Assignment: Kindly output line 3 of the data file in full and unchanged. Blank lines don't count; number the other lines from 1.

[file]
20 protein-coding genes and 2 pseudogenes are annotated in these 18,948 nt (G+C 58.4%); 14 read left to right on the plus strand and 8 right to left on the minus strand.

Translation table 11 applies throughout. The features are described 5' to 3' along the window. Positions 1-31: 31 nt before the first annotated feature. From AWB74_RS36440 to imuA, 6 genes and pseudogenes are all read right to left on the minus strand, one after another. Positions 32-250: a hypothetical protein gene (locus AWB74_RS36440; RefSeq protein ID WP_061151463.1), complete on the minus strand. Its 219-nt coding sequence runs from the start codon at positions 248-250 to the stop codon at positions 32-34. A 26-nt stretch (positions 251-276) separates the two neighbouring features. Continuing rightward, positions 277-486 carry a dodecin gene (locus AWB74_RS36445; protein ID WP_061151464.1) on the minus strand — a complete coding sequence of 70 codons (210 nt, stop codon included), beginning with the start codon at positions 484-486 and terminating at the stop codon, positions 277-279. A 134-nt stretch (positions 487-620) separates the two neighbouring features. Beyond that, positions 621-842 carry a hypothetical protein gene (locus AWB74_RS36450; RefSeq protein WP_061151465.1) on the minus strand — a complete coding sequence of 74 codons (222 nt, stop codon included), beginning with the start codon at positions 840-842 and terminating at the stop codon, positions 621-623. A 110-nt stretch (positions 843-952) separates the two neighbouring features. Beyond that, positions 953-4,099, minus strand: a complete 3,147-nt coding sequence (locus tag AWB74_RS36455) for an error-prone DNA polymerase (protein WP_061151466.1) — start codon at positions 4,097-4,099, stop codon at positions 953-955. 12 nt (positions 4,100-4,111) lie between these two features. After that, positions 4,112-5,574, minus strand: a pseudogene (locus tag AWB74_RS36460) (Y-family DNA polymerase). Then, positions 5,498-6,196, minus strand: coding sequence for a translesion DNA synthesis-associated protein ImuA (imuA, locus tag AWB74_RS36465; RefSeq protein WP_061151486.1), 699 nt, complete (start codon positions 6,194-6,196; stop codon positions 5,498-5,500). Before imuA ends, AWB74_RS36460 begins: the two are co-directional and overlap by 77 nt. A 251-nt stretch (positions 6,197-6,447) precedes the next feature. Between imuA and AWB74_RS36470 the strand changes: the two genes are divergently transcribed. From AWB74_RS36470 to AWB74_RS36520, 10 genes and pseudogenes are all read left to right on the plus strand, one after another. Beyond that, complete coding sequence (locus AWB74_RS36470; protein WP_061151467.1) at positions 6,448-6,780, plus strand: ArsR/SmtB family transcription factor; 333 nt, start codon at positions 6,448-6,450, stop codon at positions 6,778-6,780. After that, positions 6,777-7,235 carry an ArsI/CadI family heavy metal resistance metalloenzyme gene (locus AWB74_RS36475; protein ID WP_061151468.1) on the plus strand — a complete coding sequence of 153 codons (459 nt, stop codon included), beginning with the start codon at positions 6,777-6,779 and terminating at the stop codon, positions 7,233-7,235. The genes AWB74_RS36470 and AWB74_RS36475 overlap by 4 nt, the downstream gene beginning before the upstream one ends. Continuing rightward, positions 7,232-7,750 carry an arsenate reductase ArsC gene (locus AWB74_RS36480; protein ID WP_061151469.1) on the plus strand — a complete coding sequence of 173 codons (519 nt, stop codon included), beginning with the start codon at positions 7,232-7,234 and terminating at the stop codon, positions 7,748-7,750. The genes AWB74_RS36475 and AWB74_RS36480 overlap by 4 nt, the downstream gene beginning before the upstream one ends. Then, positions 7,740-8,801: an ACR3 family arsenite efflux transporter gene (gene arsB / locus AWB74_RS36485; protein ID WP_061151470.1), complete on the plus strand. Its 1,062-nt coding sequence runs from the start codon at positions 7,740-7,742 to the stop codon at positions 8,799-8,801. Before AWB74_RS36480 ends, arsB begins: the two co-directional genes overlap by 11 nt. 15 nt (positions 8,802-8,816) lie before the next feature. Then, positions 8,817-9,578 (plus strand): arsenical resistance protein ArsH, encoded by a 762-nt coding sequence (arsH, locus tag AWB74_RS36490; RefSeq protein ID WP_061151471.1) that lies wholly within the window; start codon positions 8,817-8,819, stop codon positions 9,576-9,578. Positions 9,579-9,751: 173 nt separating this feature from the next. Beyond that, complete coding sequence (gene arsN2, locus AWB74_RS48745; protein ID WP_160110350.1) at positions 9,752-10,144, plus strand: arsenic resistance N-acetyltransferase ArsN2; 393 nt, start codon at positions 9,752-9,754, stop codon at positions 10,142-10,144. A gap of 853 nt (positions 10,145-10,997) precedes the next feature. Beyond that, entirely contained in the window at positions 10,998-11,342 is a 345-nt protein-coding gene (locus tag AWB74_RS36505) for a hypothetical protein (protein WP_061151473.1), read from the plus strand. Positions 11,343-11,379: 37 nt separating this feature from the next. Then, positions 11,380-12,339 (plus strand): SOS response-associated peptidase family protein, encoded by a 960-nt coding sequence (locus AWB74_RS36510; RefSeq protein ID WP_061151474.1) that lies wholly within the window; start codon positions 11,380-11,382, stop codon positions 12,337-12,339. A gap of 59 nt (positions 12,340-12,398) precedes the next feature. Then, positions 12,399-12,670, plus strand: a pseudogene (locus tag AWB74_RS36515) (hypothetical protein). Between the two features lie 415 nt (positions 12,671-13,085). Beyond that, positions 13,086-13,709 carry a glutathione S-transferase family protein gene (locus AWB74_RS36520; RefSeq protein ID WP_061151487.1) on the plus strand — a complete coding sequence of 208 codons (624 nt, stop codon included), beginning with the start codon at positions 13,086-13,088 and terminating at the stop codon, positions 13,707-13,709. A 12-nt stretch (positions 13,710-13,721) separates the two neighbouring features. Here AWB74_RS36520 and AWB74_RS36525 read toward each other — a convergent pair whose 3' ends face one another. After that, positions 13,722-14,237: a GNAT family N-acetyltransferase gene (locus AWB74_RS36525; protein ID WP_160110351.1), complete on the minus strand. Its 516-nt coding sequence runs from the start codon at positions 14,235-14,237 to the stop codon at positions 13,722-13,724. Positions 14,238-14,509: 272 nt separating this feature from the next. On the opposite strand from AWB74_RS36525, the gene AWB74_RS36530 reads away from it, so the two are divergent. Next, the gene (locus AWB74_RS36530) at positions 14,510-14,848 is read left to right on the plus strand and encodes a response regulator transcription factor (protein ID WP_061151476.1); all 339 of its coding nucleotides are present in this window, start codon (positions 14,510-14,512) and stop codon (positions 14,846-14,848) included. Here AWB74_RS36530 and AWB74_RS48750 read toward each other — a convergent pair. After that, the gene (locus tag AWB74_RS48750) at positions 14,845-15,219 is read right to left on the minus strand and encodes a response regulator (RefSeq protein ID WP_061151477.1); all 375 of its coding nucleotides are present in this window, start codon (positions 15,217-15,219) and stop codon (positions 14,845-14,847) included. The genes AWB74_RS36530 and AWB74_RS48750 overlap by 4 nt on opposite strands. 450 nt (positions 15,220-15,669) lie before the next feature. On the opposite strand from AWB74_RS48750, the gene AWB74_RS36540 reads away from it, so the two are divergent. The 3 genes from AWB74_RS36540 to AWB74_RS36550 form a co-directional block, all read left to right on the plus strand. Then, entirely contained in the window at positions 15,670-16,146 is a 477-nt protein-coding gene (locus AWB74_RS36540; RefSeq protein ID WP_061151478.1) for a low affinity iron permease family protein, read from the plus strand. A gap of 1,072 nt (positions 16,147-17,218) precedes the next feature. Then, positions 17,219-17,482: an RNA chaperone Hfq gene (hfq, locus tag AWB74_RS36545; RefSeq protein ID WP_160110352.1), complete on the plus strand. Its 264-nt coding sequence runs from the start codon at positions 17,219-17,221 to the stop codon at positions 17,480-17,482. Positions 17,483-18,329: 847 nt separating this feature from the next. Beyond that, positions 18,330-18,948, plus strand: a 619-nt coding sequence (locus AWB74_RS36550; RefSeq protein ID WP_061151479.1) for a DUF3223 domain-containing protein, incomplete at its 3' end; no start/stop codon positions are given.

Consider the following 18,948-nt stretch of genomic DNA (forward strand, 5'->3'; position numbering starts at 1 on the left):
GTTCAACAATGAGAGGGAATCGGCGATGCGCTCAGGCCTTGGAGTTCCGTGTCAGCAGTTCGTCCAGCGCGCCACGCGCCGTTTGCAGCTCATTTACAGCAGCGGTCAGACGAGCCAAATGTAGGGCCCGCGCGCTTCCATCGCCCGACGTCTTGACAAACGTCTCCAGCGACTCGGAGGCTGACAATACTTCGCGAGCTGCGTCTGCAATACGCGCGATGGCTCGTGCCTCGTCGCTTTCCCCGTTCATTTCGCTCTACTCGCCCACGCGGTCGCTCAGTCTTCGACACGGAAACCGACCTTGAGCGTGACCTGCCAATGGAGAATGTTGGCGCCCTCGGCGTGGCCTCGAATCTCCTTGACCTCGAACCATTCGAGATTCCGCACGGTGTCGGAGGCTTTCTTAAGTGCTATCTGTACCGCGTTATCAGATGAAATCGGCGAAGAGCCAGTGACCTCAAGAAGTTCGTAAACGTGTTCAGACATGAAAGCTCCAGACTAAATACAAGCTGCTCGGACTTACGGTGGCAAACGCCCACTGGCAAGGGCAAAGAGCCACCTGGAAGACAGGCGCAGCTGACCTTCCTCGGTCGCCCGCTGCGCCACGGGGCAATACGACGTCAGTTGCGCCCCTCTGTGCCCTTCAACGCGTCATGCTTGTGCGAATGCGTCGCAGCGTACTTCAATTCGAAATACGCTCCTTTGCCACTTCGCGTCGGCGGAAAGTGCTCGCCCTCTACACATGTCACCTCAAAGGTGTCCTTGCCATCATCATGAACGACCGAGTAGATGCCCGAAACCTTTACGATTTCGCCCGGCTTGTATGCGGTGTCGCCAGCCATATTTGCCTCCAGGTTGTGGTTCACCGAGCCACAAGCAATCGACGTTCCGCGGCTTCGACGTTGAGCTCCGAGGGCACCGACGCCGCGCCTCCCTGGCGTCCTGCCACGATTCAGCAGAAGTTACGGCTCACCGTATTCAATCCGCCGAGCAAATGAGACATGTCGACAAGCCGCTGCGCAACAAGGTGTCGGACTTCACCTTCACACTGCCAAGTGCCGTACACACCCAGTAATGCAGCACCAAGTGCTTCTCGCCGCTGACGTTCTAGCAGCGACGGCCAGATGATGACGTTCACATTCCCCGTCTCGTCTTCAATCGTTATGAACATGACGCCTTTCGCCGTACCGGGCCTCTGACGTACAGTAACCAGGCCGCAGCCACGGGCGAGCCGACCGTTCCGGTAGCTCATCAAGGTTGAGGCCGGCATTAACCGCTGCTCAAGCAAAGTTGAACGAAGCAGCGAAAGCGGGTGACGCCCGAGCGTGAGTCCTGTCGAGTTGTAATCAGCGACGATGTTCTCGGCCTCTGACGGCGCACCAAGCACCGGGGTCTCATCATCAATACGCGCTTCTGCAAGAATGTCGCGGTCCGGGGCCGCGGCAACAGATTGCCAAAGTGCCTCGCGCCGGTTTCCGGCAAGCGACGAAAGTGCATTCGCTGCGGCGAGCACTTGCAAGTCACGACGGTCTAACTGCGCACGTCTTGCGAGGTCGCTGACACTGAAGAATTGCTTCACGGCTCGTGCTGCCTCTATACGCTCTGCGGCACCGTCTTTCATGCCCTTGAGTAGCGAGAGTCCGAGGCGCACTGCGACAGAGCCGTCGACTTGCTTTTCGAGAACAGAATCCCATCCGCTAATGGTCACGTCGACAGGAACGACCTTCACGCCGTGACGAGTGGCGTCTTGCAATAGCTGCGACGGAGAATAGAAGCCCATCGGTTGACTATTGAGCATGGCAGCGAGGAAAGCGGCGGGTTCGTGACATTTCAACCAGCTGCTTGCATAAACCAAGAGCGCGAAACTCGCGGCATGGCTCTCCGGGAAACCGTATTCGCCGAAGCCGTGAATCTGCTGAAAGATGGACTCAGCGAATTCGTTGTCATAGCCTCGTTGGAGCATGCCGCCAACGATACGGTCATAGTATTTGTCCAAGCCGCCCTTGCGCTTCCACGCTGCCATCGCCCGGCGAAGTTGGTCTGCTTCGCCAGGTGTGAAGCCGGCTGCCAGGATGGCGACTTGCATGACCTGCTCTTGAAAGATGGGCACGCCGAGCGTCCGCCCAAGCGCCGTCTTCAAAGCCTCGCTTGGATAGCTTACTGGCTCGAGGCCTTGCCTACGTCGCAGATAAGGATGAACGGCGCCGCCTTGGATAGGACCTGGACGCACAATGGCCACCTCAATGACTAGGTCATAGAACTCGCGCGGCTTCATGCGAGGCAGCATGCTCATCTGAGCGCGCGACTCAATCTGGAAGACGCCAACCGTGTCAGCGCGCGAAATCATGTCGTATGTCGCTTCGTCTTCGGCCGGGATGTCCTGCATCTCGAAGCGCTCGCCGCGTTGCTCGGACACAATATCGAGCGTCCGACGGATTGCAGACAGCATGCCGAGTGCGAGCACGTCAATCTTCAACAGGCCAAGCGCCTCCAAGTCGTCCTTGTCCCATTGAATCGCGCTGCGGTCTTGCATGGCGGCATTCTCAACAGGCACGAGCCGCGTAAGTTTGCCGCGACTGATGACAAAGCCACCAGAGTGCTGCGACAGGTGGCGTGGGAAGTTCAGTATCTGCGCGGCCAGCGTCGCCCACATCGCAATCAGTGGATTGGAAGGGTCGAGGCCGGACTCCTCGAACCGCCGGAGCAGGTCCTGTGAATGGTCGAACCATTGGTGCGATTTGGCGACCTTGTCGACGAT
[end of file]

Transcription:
Consider the following 18,948-nt stretch of genomic DNA (forward strand, 5'->3'; position numbering starts at 1 on the left):